Critical to any high-performance building envelope is continuity of control layers. Each break in, or joint between a control layer, offers a potential future point of failure. Continuity can be achieved by minimizing the number of openings through the building envelope, such as doors, windows, and utility openings. Additionally, continuity may be improved by reducing the size and number of joints in the exterior plane of the building through the use of monolithic construction methods, such as ICF wall systems. When joints and openings are unavoidable, careful detailing and sealing of each joint and penetration is critical.
Prior to construction, the red line test offers a simple method to check continuity of a buildings designed control layers. The red line test is best performed during the construction document review by placing a red marker on one of the four control layers, following the layer, tracing around all sides of the structure, lifting the marker each time a control layer stops. Each break in the red line represents discontinuity of the proposed water, air, vapor or thermal control, thereby reducing the effective of the layer, and degrading the entire building envelope. Traditional wood frame construction uses 4 x 8 sheets of plywood, or OSB, over the structural frame, generally constructed of 2×4 or 2×6 structural members. Each joint between the sheathing, holes drilled through the wall, and gaps or cracks during installation break the continuity of one or more of the control layers resulting in a degraded building envelope and long-term performance of the structure.
Insulated concrete form construction employs a monolithic construction method providing inherent continuity of the air and thermal control layers offering a thermal-bridge free wall system. Additionally, with installation of a WRB and appropriate detailing, continuity of the water and vapor control layers are easily achieved.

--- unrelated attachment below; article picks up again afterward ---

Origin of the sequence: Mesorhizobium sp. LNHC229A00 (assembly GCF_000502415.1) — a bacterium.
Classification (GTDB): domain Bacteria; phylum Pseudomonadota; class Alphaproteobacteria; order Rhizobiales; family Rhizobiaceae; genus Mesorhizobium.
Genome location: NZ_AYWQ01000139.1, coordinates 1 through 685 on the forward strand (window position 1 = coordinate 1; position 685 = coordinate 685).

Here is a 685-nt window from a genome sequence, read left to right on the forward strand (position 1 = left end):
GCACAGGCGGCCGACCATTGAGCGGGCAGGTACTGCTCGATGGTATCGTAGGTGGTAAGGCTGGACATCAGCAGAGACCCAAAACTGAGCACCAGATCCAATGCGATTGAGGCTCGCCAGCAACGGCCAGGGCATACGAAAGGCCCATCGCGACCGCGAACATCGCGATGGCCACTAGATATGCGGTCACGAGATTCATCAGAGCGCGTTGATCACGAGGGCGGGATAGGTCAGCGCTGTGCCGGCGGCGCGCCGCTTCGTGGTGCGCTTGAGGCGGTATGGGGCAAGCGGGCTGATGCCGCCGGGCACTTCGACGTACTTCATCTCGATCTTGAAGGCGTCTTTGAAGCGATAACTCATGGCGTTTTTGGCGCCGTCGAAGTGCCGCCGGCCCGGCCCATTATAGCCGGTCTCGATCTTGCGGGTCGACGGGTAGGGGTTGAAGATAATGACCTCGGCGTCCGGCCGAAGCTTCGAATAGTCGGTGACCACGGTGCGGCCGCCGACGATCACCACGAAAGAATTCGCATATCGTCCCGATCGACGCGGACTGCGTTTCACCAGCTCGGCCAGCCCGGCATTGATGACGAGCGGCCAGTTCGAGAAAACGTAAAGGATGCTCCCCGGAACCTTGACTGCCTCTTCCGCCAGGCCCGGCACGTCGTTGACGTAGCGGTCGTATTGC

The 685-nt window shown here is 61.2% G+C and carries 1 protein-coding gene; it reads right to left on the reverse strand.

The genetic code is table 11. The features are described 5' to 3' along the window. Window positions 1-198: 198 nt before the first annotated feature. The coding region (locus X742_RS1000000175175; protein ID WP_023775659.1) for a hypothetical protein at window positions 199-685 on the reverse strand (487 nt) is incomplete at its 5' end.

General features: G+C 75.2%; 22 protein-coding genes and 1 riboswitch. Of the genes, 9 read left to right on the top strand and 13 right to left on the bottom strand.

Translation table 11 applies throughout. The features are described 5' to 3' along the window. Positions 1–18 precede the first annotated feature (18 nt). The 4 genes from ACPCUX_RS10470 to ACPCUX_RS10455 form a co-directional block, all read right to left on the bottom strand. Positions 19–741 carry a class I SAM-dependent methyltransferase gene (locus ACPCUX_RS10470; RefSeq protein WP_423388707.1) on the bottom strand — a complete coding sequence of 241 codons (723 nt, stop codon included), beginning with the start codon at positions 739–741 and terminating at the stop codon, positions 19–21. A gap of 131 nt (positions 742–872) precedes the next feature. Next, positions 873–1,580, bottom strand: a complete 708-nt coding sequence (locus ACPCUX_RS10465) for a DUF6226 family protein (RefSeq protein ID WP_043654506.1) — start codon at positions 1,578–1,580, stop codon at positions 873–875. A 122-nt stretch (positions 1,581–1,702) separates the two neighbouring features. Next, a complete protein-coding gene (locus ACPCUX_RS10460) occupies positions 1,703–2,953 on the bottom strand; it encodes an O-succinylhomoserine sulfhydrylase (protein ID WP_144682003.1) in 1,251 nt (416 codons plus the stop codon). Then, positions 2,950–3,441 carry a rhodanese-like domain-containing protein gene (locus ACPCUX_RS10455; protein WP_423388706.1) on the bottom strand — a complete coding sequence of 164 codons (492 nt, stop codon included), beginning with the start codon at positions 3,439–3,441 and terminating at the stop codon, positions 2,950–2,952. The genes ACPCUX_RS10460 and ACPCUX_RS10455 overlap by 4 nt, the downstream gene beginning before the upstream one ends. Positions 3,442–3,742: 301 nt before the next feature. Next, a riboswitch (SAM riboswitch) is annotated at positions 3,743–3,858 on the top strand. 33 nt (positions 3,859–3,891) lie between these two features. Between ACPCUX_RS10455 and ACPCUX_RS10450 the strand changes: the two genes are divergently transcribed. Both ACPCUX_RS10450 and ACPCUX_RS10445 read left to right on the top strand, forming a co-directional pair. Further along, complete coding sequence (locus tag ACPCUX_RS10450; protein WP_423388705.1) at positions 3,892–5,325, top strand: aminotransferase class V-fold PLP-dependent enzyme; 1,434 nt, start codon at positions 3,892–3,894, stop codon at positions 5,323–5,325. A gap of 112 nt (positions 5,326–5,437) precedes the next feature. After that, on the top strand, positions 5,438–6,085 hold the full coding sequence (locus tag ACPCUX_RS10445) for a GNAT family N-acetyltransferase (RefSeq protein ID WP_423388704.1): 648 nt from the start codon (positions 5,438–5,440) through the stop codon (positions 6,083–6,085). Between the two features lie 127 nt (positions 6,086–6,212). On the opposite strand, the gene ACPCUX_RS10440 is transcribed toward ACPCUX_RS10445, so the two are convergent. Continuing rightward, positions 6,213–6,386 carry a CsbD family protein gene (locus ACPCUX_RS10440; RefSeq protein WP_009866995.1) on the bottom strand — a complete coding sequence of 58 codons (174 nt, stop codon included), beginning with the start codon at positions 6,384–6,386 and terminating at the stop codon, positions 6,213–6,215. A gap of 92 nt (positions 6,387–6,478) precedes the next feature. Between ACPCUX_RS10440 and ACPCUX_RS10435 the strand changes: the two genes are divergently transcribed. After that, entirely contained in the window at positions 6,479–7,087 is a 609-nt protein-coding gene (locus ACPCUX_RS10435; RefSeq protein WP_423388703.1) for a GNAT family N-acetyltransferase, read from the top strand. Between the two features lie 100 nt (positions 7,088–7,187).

It must be said, insulated concrete form construction is not the only construction material, or method, to achieve a high-performance building envelope. Double stud framed walls, and a variety of other wood frame systems may achieve similar levels of performance with careful material selection, correct details and vigilant attention during installation. However, in the Midwest market, taking into account labor and material costs both for conventional wood products, traditional insulation methods, and careful air sealing methods, ICF construction delivers far superior results at near price parity.
When making construction budget decisions, there is no better long-term investment than building envelope enhancements. Mechanical systems, appliances, and interior finishes all require routine maintenance and periodic replacement, whereas durable well-built building envelopes have significantly longer lifecycles delivering decades of performance. Additionally, the building envelope has a direct impact on the size, operation, and performance of building mechanical and comfort systems.
Home Performance ICF Construction in Kansas City
Considering building a new home, shop, or out-building? Interested in a storm resilient structure? Looking for a long-term high-performing structure? Consider hiring a full-service construction firm specializing in insulated concrete form building. Careful selection of an experienced ICF builder can offer decades of safe, comfortable, low-cost living.
At Home Performance Group, we continue to invest in technical training so we can correctly design, specify, size, and install ICF foundation and wall systems. We have performed numerous insulated concrete form projects for our clients.
If you are interested in a no-cost in-home consultation, schedule with a Solutions Advisor today.
Article by Larry L. Motley Jr., 30 March 2023
Larry is a graduate of both Wentworth Military Academy and Missouri Western State University earning a double bachelor’s degree in Economics and Finance. Additionally, he maintains six professional tradesman licenses in two states and advanced credentialing in green technology, project and program management, and process improvement. Larry is a three-time combat veteran having served in Operation Iraqi Freedom, Operation New Dawn, and Operation Inherent Resolve. He continues to serve through a value-based building science company focused on providing clients the best design, highest quality installation, and most honest repair services in the community.